Air War: How the Navy’s 1st Fighter Jet Battled MiGs over North Korea

Sebastien Roblin

Sebastien Roblin

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Air War: How the Navy’s 1st Fighter Jet Battled MiGs over North Korea

The Navy still saw further potential in the Panther, so Grumman built a swept-wing version called the F9F-6 Cougar. The Cougar was a bit faster and could fly significantly higher, but had shorter range due to added weight. Though it did not see action in the Korean War, it replaced the Panther soon afterwards. Though the Cougar was adapted to carry the first Sidewinder air-to-air missiles and even tactical nuclear weapons, it never saw combat except for a few Marine TF-9J trainers used as Forward Air Controllers in the Vietnam War.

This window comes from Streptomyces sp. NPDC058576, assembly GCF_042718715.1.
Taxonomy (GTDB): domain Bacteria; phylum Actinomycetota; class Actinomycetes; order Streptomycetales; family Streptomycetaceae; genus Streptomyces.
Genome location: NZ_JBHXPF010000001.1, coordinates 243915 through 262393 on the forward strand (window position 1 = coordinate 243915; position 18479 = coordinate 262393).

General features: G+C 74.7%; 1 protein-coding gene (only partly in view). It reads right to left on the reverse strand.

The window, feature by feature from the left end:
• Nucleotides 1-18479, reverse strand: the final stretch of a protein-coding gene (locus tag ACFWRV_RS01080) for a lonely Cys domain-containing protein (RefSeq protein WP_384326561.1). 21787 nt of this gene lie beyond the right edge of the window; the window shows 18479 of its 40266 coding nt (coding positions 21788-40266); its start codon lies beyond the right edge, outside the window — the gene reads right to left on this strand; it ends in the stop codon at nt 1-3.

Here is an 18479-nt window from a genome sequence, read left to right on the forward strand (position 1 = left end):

After World War II, the U.S. Navy scrambled to field its own jet fighters—but designing a warplane that could fly dramatically faster while still landing on a short carrier deck proved a challenge. The Navy’s first operational jet, the underpowered FH Phantom, was retired after only two years of service.

(This first appeared early last year.)

Naval aircraft manufacture Grumman received funding in 1946 to develop a four-turbojet G-75 prototype based on the twin piston engine F7F Tigercat. However, the concept proved so unpromising the firm used creative accounting to use the funds for a single-engine project called the G-79. This XF9F prototype first flew in November 1947 from the production facility in Bethpage, New York.

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